Survey reveals patients in East of England are satisfied with ambulance care received

Latest ambulance patient satisfaction figures from the East of England Ambulance Service NHS Trust (EEAST) reveal almost 100% of patients are happy with the care given to them.

Patients across the region were asked about how EEAST cared for them, with 99.1% responding they were very satisfied or satisfied with the overall level of service they received.

The survey, carried out in July, also revealed that 99.1% of patients believed the staff they came into contact with were very professional, and 100% said they were treated with dignity and respect.

Almost 96% felt their call was handled either acceptably or very acceptably, and 90% felt the same for the time they waited for a response. However, within Essex, 13.3% of respondents felt the way their call was handled was unacceptable and 6.7% very unacceptable. Additionally, 7.7% of patients in Essex believed the time waited for a response was unacceptable and 7.7% very unacceptable.

Chief Executive, Robert Morton, said:

‘Each and every day my colleagues demonstrate the best that we could wish for, including their ongoing commitment to provide safe and effective services to the community.’

Generally the comments in the survey from patients were positive. One patient said: ‘This showed the NHS at its best when needed.’

Another said: ‘I have always experienced the ambulance service to be extremely professional, always in control, know exactly what needs to be done and above all else, always put the patient at ease; a job well done on every occasion.’

However, not all respondents felt the same way. One woman, recalling the treatment her husband received, said:

‘The ambulance person did not have sufficient dressings in his case, we had to supply some of our own. Also we waited nearly 45 minutes for someone to arrive, even though the operator was informed my husband was taking warfarin and was bleeding profusely.’

Another disagreed with the professional manner of the staff:

‘The man that came out to see me made a comment that was very unnecessary.’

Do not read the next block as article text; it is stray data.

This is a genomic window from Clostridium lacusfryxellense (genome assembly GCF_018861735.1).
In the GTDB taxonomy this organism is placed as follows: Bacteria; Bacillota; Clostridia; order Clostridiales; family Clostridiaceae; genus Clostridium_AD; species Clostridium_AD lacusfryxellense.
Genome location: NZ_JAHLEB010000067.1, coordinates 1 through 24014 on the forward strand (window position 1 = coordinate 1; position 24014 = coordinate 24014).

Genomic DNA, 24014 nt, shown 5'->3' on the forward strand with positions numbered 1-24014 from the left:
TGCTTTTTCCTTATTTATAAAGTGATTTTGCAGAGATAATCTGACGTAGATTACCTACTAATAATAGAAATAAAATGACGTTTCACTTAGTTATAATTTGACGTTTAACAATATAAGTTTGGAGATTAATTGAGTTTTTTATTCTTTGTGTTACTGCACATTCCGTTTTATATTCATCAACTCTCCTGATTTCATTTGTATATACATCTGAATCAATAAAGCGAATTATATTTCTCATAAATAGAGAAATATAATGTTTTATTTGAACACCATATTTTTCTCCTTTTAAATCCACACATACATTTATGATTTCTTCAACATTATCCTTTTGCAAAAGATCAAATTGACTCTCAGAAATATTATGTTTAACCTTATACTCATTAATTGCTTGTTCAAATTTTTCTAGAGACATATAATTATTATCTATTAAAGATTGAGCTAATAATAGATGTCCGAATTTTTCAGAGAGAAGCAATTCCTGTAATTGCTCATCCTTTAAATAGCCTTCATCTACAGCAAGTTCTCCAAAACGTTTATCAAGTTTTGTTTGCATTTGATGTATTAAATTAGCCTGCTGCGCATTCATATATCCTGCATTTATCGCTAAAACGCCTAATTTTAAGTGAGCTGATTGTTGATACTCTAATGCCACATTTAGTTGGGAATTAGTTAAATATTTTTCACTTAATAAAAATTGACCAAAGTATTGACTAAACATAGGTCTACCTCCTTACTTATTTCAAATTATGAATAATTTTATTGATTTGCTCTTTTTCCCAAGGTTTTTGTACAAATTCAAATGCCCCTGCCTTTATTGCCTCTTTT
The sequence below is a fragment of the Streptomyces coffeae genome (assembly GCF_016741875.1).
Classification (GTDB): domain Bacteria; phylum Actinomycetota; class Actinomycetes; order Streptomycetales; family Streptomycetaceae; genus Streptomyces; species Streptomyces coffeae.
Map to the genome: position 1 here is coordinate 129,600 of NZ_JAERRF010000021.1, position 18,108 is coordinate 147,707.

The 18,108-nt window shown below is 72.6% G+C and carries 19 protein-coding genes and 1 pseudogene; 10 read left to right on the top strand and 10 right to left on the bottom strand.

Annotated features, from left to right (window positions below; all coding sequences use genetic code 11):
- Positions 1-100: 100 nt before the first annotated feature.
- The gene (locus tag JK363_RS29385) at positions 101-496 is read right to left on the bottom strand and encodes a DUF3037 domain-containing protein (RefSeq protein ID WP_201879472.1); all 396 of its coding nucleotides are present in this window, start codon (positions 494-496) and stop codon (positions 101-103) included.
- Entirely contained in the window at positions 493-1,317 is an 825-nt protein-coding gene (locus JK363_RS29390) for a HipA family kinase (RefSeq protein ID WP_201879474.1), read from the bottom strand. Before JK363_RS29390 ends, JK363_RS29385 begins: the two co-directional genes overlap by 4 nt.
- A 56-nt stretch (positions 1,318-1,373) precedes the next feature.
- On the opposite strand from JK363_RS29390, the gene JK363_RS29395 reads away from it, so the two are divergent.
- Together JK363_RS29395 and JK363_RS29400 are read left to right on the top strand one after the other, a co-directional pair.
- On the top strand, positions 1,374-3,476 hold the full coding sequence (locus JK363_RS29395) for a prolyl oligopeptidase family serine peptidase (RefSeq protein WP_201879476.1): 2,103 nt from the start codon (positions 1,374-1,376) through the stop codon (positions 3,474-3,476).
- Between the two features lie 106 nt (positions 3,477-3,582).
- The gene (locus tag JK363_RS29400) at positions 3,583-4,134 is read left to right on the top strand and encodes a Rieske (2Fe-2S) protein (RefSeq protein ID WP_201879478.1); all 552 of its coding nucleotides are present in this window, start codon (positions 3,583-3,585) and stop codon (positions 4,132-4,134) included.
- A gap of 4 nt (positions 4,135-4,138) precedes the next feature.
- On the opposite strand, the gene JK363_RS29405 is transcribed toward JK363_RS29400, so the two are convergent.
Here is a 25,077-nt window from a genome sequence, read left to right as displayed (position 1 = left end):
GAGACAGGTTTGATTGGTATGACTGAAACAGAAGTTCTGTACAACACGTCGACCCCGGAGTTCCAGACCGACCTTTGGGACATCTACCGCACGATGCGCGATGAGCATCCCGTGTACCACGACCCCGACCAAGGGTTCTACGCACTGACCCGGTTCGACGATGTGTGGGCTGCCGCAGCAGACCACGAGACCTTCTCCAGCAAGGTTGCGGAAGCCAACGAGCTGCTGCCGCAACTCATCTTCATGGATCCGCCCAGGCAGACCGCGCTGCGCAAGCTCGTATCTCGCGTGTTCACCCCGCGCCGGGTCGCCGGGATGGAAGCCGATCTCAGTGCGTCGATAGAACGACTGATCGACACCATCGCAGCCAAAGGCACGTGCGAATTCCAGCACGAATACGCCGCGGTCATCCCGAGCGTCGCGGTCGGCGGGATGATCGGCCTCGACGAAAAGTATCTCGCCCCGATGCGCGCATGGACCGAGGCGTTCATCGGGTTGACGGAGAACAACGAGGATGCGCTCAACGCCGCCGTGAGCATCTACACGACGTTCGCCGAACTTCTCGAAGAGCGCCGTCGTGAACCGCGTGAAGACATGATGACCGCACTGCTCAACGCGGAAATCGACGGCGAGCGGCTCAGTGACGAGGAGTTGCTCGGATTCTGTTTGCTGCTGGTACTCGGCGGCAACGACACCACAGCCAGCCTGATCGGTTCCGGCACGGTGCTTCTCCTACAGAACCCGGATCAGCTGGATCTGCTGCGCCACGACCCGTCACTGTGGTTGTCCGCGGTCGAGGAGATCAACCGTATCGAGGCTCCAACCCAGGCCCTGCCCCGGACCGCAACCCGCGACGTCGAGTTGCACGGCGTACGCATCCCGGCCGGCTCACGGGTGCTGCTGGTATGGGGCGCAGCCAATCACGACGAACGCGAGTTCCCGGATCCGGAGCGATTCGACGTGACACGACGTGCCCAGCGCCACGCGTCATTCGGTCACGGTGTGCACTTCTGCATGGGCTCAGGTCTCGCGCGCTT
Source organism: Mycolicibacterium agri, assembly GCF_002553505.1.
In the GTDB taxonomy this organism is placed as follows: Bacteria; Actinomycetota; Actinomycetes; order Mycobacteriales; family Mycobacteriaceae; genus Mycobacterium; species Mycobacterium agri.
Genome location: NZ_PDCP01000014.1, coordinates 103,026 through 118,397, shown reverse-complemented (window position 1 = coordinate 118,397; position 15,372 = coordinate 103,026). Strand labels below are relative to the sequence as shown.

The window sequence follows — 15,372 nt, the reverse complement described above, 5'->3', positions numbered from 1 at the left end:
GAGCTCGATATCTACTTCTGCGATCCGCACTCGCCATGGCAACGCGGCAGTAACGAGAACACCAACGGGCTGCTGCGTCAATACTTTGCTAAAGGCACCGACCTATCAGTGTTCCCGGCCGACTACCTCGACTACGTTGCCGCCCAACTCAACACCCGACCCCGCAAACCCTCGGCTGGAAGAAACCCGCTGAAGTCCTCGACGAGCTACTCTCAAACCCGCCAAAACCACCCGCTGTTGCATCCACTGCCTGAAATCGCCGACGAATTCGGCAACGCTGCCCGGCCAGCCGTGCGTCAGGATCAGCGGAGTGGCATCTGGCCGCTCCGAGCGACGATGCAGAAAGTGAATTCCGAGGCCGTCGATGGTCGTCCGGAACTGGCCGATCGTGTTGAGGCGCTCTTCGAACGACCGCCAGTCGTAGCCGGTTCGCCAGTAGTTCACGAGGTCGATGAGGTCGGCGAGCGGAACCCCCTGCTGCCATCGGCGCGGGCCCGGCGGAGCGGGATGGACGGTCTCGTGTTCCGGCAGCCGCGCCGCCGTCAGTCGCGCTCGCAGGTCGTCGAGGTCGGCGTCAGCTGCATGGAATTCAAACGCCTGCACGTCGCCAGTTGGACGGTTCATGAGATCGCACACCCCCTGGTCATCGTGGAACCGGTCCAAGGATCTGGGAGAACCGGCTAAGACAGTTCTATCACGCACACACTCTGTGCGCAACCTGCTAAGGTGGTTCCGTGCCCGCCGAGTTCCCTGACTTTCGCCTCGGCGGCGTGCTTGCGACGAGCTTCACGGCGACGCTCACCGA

He added: ‘The comments we have received from patients show that we are constantly striving to improve the service which is already of a very high standard. I would also like to thank everyone for taking the time to give us feedback; these surveys help us build a better ambulance service for the future.’

Elsewhere in the survey, 5.1% of respondents did not feel involved in decisions regarding their care, and 2.3% said their journey in the ambulance was uncomfortable.

Patients within the East of England are surveyed each month by the Patient Experience Team. Out of 375 patient experience surveys issued for the month of July, 117 individuals responded. Questions covered what medical care contact patients had before calling 999, the level of dignity and respect they were treated with, cleanliness, and privacy.

Taken from Journal of Paramedic Practice, published 22 October 2015.

New chief executive for East of England Ambulance Service NHS Trust

The East of England Ambulance Service NHS Trust (EEAST) has announced that Robert Morton has been appointed as its new chief executive.

Morton, a paramedic and a community first responder, has worked in the ambulance service for nearly 25 years, predominantly with the National Ambulance Service in Ireland where he eventually became chief executive for three years. He then went on to be chief executive of the South Australian Ambulance Service.

Morton said: ‘I am thrilled to be the new chief executive and very much look forward to working with my new EEAST colleagues. The service has been through some very difficult and challenging times over the last few years, but I am confident we can build on the good work that Anthony Marsh has put in place to further improve our services for patients and at the same time make this a even better place to work.’

Morton added: ‘Having worked in the ambulance service for many, many years I understand the challenges and issues and how we can resolve them together. Whilst it is not going to be easy, I know first-hand the commitment and dedication of those working in the ambulance service and that together we can make a real difference for patients.’

Trust chair, Sarah Boulton, said: ‘I am delighted Robert is going to lead our Trust as we look to make further improvements to the service we give to patients. Robert is an experienced ambulance chief executive who will be able to connect immediately with frontline staff and volunteers thanks to his paramedic and volunteering background.’

Boulton continued: ‘I would like to pay special thanks to Anthony who has worked tirelessly to rebuild the service since last January. Thanks to this work, we are now in a position to take the next steps on our journey, building a better service for patients and staff.’

Morton will take up the chief executive post on 24 August.

Taken from Journal of Paramedic Practice, published 19 August 2015.